Customer: replied 8 years ago.
So the grandma is trying to say she can pick her up because the court orders state another adult can pick her up. But seeing as in her mom lives in another state can the grandma still pick her up? Because my huband and I feel like it's not best for her to see her with the grandma trying to explain uneccesary things to her that she hasnt asked.
I would say that you are within your rights by refusing to let grandma pick her up if you have legitimate reasons for not wanting that. If mom really wants to see her she should come pick her up herself.
Customer: replied 8 years ago.
So what are the laws on relocation? Because they have lived her only a year. We dated a year before they moved. Not to mention that her grades and test scores have went up to A's and B's when she was failing. So since she dosent wanna go do we have to force her to go?

Wait one second.... I was under the impression that the move happenned 6 years ago?

Customer: replied 8 years ago.
NO! They got divorced 6 years ago. And the court order was set. But the mom only exercised her rights the first 6 months. Then only saw her once a year because the grandma came and picked her up. And we didnt have a problem untill she started explaining things that didnt need to be explained!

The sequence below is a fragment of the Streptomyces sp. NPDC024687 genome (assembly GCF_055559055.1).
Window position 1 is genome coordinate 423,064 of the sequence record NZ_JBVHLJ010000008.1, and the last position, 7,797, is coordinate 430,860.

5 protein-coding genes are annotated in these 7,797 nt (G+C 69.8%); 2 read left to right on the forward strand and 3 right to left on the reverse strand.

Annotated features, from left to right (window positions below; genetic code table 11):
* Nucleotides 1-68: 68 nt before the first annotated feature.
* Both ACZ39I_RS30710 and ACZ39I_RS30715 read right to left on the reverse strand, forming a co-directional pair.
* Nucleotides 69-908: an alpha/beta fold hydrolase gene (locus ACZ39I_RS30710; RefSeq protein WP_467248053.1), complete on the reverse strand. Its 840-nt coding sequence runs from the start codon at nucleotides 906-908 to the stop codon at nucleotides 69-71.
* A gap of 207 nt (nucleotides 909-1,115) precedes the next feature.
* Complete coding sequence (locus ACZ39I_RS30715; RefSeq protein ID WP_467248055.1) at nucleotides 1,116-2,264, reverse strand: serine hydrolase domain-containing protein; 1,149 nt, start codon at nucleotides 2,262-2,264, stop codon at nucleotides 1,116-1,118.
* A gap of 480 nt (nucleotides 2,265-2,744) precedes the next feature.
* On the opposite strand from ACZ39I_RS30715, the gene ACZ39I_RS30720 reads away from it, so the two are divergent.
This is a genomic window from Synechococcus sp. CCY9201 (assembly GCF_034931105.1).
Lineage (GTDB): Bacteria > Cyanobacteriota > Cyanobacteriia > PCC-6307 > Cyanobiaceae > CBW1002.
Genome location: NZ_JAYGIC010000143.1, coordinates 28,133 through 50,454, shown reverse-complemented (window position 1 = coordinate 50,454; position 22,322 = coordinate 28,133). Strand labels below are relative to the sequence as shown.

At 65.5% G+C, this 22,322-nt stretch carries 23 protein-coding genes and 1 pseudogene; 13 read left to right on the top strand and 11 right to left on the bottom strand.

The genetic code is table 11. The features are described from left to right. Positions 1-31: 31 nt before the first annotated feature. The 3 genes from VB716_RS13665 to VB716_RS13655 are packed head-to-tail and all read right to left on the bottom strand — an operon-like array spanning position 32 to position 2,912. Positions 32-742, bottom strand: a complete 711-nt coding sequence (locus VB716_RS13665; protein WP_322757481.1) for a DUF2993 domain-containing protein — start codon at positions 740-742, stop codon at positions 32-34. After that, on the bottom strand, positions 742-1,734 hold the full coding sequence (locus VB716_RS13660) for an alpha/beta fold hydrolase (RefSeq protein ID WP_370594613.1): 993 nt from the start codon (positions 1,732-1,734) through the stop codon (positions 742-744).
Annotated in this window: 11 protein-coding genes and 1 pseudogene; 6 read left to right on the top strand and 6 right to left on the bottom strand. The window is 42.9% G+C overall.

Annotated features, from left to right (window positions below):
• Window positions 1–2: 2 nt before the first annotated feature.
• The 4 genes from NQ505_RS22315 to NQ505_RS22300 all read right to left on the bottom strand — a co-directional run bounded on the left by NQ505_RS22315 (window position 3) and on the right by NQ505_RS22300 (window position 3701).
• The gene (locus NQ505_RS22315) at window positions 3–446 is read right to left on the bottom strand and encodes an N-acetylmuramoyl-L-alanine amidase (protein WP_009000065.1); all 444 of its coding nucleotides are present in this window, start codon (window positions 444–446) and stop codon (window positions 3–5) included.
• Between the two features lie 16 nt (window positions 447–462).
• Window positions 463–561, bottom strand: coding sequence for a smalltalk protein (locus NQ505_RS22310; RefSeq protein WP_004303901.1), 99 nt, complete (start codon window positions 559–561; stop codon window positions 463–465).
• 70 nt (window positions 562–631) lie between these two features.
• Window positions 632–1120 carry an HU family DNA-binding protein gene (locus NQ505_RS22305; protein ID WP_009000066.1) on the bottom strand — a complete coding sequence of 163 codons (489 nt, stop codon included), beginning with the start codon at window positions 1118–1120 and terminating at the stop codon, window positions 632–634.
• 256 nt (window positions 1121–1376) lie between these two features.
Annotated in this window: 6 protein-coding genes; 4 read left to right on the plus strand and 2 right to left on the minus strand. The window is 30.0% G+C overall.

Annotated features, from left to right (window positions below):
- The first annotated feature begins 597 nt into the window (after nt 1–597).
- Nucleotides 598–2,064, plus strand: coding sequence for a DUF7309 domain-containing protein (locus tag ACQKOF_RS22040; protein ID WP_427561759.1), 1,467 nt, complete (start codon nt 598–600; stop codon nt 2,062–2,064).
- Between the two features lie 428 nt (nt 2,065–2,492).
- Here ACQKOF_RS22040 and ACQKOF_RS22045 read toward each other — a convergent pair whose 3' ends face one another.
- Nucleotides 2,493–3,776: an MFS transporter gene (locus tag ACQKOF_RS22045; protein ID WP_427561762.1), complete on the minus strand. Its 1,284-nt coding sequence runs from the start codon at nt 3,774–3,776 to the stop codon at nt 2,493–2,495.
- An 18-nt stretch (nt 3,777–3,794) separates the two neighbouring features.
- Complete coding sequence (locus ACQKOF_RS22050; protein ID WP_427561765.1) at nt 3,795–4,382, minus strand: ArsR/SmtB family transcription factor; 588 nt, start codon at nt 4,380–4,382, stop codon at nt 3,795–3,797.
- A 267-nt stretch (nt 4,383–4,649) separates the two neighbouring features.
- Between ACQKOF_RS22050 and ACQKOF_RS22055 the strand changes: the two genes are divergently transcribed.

There are several things the court would consider in a relocation case:


- is the relocation in your child's best interest (i.e. the court will look at how the move will improve your family's situation - this could include having a better job, having more family support, entering a stable relationship, and more)


- the noncustodial parent would have access that will continue the relationship


- how long ago the relocation occured ( i.e. if a party has put up with it for so long is a strike against him/her.) The court will evaluate whether the move was best for the kids. In most cases it's not best to uproot them yet again

Customer: replied 8 years ago.
So yet again though we dont have to let the grandmother pick up my step daughter? Because we feel that it's not ok for her psychological well being!
As I said before as long as you have legitimate concerns about grandma picking her up then you should be okay.
Customer: replied 8 years ago.
Would you consider legitimate concerns being telling her why her mother left. Also when she didnt even ask and it's not be the truth. Also asking her if I was mean to her and hurt her. Even thugh she dosent havy any signs of neglect nor abuse from our house.
Yes, I would consider that a legitimate concern. It has everything to do with what you believe is in the best interest of your child.
Customer: replied 8 years ago.
So should we hire an attorney ?
At this point I do not believe you have the need for an attorney. However, should anything be filed in regard to this situation - relocation or modification paperwork - you should seek the advice of a local attorney.
soloprac and other Family Law Specialists are ready to help you
Customer: replied 8 years ago.
ok thank you
You are welcome. Good luck!

Related Family Law Questions